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John Drakakis

Exchange In 1859 Marx began his Contribution to the Critique of Political Economy with a reference to Aristotle’s The Politics . His concern was with ‘the wealth of bourgeois society’ and its capacity for accumulating ‘commodities’ where the

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‘Rates of Exchange’ Rather than Intellectual Exchanges

An Unknown Correspondence between Marcel Mauss and Victor Branford (1923–24) about the Franco-British Relationship in Interwar Sociology

Baudry Rocquin

. 2 Light is thrown on all this by a previously unknown correspondence that, as part of my research, I discovered in the Keele University Archives. It consists of an exchange of three letters dated 1923–24 between Marcel Mauss and Victor Branford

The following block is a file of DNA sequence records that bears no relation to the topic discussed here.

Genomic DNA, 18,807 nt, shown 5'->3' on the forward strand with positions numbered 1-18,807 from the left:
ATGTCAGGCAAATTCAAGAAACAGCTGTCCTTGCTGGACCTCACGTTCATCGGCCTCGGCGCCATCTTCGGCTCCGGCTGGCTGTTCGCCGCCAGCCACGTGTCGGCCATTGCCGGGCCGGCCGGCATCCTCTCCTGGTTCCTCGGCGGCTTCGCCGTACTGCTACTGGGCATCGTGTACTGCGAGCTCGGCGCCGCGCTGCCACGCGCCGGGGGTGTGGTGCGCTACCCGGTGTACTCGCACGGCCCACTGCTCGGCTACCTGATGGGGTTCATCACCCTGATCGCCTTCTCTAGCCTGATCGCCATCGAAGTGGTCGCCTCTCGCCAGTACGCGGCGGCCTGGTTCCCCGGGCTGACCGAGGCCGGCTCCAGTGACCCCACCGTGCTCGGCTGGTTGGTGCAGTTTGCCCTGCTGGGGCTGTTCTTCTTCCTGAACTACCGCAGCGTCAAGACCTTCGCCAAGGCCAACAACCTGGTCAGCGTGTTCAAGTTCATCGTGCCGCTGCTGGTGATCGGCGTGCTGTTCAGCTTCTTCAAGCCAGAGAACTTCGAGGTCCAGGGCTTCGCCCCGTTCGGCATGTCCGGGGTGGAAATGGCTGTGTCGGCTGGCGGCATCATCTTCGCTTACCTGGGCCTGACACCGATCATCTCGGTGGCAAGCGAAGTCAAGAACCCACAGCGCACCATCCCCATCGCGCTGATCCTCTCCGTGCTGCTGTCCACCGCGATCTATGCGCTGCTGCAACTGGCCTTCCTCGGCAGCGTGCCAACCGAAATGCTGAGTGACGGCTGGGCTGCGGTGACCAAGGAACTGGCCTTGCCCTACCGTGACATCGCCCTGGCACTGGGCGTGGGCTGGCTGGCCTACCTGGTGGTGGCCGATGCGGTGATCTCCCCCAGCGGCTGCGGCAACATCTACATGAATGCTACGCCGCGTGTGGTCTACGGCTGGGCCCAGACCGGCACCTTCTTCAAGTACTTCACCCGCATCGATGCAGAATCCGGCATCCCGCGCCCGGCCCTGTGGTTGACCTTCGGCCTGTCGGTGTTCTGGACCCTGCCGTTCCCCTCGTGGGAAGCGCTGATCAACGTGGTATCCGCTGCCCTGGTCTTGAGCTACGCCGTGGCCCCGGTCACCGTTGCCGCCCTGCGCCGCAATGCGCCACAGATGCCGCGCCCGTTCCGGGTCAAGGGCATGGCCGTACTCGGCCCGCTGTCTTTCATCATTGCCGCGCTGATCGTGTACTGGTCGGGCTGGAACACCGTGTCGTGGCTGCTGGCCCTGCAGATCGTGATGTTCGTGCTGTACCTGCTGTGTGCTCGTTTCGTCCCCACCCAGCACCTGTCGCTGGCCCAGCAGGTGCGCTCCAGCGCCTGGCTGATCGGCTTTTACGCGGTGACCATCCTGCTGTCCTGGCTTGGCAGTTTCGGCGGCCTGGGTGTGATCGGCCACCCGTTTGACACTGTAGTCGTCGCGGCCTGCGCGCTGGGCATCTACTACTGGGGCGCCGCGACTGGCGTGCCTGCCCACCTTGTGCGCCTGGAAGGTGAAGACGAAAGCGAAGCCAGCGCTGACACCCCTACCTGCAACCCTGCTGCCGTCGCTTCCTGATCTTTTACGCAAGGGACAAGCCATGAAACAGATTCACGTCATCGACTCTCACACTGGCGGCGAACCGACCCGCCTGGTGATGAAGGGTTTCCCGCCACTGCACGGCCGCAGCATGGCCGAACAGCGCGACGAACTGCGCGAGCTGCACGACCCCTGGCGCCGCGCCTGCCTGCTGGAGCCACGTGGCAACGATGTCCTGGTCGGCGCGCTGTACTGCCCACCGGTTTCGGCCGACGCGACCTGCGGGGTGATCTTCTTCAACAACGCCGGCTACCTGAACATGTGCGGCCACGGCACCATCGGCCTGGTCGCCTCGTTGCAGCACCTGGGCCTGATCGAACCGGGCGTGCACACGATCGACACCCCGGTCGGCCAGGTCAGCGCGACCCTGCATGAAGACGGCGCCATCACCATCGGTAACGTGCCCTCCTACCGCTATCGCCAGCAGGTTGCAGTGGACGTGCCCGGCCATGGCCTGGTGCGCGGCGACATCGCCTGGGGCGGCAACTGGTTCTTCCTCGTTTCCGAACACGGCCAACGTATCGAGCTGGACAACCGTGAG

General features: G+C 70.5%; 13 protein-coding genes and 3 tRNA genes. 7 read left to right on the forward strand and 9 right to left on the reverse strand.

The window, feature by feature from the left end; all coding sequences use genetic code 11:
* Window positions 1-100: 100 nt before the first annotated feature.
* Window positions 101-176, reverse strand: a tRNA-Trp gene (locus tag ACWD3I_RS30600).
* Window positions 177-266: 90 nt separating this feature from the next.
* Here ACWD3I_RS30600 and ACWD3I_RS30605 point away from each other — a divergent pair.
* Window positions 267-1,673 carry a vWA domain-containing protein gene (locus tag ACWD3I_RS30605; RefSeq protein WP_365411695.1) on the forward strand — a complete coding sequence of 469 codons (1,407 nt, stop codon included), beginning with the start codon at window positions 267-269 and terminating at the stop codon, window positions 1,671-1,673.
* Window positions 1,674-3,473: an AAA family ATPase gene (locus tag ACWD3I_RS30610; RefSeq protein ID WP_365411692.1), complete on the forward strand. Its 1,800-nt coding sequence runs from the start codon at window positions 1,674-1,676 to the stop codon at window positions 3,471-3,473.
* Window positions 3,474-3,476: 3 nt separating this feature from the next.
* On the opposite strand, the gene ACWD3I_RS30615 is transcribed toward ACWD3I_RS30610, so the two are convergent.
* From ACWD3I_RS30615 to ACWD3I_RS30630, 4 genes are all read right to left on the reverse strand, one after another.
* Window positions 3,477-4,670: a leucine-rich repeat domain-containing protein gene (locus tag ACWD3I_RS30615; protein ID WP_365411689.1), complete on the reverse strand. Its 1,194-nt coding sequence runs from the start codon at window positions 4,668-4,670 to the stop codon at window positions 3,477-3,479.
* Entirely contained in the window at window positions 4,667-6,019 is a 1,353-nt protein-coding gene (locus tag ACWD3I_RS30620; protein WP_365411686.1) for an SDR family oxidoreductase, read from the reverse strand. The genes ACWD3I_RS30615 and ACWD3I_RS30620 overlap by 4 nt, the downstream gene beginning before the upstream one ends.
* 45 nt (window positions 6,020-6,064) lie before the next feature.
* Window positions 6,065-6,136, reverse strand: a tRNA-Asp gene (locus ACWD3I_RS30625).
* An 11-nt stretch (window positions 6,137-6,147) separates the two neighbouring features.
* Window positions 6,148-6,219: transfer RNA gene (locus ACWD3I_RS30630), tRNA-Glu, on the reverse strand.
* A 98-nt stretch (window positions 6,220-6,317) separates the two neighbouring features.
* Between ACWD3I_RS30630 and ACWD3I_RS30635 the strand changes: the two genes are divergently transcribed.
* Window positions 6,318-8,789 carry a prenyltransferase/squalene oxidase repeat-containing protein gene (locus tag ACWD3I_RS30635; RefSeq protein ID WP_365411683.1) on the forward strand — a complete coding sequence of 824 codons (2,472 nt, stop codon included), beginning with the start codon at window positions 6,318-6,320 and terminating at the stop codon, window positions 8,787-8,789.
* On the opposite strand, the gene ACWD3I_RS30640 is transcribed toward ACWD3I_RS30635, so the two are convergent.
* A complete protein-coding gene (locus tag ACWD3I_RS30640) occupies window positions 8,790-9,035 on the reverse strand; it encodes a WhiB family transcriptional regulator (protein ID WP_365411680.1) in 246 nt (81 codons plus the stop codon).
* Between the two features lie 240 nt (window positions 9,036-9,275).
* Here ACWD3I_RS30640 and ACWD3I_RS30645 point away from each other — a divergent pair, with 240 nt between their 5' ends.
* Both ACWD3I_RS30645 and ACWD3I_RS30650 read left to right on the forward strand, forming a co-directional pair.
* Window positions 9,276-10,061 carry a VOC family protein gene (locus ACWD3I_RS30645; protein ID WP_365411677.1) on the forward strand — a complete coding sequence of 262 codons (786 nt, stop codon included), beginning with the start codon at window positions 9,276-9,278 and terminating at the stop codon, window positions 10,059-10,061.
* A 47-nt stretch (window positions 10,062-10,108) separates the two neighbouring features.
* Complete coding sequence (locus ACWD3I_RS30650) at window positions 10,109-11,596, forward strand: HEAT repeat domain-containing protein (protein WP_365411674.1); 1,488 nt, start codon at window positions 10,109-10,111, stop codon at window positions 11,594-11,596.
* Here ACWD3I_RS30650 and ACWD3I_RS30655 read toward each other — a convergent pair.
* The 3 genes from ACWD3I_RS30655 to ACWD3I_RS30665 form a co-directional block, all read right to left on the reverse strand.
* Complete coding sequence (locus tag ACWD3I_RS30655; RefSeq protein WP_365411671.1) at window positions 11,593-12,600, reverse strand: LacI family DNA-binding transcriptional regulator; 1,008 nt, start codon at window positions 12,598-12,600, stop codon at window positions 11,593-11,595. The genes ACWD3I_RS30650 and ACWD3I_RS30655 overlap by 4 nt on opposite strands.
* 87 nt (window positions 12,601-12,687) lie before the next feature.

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Fair Exchange

Utilisation of Working Animals (and Women) in Ancient Mesopotamia and Modern Africa

Jill Goulder

. 3900–3200 BC. By the mid-Uruk, systems of large-scale long-distance import and export of goods – by boat, by porters and later by donkey – exchanged grain and textiles from centralised production for luxuries as well as building materials and other

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Bülent Diken

interested in tracing the surface between cinematic and social theoretical ideas, their ‘compossibility’. These ideas emerge from the themes that Winter Sleep deals with: religion, the relationship between religion and capitalism, symbolic exchange, and

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Neil Hibbert